Generally, the libs, “moderates,” and other powers that be are not happy that Musk might be buying Twitter. For example, Ben Collins, an NBC journalist, took to Twitter and said (the thread has been collapsed into more easily readable paragraphs, so the formatting is different from his tweets):
For those of you asking: Yes, I do think this site can and will change pretty dramatically if Musk gets full control over it. No, there is no immediate replacement. If it gets done early enough, based on the people he’s aligned with, yes, it could actually affect midterms. If Musk is really taking this site private, there are no real guardrails anymore. Rulemaking can be capricious. He can elevate any idea or person he wants through recommendations and UX choices and there will be no oversight on this as a private company.
We know from Musk’s private texts he talks with people who want to let Trump back on and make a “Blake Masters type” a “VP of enforcement.” Masters is a far-right Senate candidate backed by Facebook founder and Trump donor Peter Thiel. In those Musk texts, the redacted senders and recipients lay the groundwork for a “war” and “battle” after Musk takes over Twitter — a “coordinated pressure campaign” that will lead to deplatforming of political enemies.
What does this look like in the short term? Abandonment of traditional moderation policies. Stuff like Pizzagate — pushed by bots and liars — will be protected. Disinfo campaigns will top trending topics and drive news cycles. Authoritarian governments will have a field day. In the longterm, Musk’s plans for this website are a suicide bomb. Very few people want to use a moderation-free app saturated with lies by design. We know this from the dozens of Twitter clones who’ve tried and failed. But he seems deadset on taking bad advice from bad people.
So Collins and those like him are unhappy that the moderation policies might be rolled back and people allowed to say what they want on the flaming dumpster fire of an app.
But that’s just a drop of the anger directed at the idea that former President Donald Trump could, if Elon does end up buying the platform, return to the platform.
Such is what happened on CNBC recently, when CNBC’s Dan Nathan absolutely lost it over the possibility of Trump returning to the platform. Watch that here:
As you can hear in the video, Nathan started off by talking about Twitter as a business, saying:
“It’s interesting when you think about Twitter’s business. Very soon we’re not going to be not talking about it, we’re going to have the transparency if this deal closes. And just to put some context, 10 years ago, Facebook/Meta went public. It had $5 billion in sales.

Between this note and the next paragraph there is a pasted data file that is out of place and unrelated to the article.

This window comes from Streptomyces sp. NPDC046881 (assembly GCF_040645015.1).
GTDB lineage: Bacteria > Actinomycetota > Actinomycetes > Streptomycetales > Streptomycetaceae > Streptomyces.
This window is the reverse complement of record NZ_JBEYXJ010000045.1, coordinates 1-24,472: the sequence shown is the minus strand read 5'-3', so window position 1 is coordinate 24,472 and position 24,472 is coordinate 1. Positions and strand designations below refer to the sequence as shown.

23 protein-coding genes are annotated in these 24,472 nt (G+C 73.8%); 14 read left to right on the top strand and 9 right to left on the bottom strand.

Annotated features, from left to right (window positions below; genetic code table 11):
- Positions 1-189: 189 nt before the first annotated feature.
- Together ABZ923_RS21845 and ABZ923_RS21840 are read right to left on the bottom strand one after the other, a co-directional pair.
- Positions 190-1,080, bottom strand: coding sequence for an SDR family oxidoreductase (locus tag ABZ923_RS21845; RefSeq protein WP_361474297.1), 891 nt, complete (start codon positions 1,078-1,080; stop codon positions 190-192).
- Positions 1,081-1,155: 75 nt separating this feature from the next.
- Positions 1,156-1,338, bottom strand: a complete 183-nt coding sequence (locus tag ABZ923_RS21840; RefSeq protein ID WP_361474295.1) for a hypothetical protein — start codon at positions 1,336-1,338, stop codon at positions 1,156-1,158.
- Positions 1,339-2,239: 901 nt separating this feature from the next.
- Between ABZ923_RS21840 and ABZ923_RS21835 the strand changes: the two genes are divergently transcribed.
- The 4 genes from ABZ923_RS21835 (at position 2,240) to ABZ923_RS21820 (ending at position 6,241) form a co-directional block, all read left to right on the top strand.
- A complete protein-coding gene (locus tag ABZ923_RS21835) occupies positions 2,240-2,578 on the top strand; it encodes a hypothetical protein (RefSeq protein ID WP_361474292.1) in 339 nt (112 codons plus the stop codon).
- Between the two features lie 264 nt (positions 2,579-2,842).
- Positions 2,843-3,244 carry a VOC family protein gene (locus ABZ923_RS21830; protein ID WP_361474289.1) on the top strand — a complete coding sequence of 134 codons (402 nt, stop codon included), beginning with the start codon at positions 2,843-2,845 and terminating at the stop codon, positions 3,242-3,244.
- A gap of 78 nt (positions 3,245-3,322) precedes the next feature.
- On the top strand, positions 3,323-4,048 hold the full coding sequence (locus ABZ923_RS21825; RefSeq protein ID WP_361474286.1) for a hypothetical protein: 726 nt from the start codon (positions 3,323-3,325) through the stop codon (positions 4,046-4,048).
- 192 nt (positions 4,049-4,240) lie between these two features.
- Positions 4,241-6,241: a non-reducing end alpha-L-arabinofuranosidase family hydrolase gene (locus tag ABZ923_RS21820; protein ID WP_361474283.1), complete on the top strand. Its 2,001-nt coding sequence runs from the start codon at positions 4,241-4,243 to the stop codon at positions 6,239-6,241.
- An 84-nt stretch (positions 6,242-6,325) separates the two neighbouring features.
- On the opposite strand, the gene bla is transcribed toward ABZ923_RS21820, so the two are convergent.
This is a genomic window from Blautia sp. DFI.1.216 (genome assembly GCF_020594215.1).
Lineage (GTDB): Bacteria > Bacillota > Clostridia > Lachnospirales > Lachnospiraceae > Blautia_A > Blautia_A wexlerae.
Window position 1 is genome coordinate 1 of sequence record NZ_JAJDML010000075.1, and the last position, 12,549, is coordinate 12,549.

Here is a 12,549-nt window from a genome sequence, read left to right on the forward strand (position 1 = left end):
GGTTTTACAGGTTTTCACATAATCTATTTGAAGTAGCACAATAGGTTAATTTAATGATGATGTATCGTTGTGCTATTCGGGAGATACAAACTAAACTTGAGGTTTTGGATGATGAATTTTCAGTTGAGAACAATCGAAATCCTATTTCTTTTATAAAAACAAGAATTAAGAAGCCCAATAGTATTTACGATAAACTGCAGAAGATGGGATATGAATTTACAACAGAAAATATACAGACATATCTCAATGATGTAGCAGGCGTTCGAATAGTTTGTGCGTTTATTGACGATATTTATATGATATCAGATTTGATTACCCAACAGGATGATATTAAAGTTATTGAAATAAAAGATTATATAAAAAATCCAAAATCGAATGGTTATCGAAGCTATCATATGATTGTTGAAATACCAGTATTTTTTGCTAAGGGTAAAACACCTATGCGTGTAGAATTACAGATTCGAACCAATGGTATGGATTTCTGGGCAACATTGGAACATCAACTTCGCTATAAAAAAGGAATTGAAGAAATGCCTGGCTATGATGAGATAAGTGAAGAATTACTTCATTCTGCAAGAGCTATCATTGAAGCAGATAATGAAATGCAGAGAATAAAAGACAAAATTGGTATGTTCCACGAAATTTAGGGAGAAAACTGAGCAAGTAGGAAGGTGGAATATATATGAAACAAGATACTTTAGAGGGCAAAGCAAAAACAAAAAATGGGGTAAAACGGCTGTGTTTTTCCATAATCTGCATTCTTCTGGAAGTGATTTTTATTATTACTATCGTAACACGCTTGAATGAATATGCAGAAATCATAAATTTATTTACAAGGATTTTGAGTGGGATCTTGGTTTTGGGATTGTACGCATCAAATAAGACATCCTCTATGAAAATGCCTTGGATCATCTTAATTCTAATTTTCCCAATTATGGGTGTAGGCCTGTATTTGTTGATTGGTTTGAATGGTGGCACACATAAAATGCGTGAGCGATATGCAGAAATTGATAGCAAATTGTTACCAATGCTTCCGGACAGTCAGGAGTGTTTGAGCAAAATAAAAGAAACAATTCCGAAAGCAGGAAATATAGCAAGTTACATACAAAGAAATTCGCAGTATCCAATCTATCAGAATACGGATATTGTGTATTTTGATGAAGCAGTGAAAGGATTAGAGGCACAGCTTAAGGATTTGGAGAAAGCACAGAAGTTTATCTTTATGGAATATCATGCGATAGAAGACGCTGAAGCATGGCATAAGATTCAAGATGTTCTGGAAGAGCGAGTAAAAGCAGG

“That is what Twitter is expected to have this year. So think about how poorly they have grown that revenue based on how they monetized those users. Their users have been stuck. They haven’t been growing them. And when you think about the margin differential between, let’s say, Meta, at about 80 percent gross margin versus Twitter, where they are at 60, and not getting better, this business is going to be just impaired. Because the management and that plan that the whole team was looking at, the 2023 plan, when those news hit the wires today, that team has blown up. It’s gone.”
Responding, Tim Seymour added to what Nathan had said by saying “They already blew up.”
“Yeah, so what I’m staying is, this is kind of like a dead stick right now,” Nathan then said, to which Seymour responded by asking “Are you also saying, as a private company, that it’s even worse off? Because they don’t have to — this is a company that we’re questioning what they’re reporting…”
And that’s what Nathan’s freakout started, with him wringing his hands over the idea that “MAGA town” might come back to Twitter if Elon buys it and takes it private. In his words:
“Let’s say this. If stock-based compensation is a huge part of how these companies incentivize people — this company is being taken out in a manner that is — he’s massively overpaying,” Nathan said. “He’s double paying for that. Usually when you want to buy an asset like this, take it private, you want to retool it, you want lever it up, you want to bring it out at a higher evaluation.
“And that is the incentive for the new management to come in. That’s out the door. That’s blown up. So, to me, I think the service probably gets worse before it gets better. I don’t know how they monetize it better if they’re going to be losing users, which I suspect they will, especially if they’re going to bring MAGA town back to the thing. So, to me, I — I don’t know. I mean, you guys are snickering, but that’s a real issue here.”
There was then a bit of crosstalk, with Seymour noting that Elon is planning on decreasing the amount of censorship and Melissa Lee asking “So, let’s say they reinstate Donald Trump onto Twitter. Would you leave the service?”
And that’s when Nathan said he’d be gone if Trump came back, saying “Yeah, probably. I mean, I don’t need to be there for that. I’m not on Truth Social for a reason. No one other than, like QAnon and MAGA conspiracy —”
To which Lee made a surprisingly good counter reply, saying “But you don’t have to follow him. You don’t have to follow him at all. You don’t have to see anything about Donald Trump or from Donald Trump on Twitter. That is the beauty.”
Indeed. Such is the great thing about freedom of speech and living in a (somewhat) free country. But for leftists like Nathan and Collins, that’ll never be enough. The other side must be silenced and banished, not just ignored.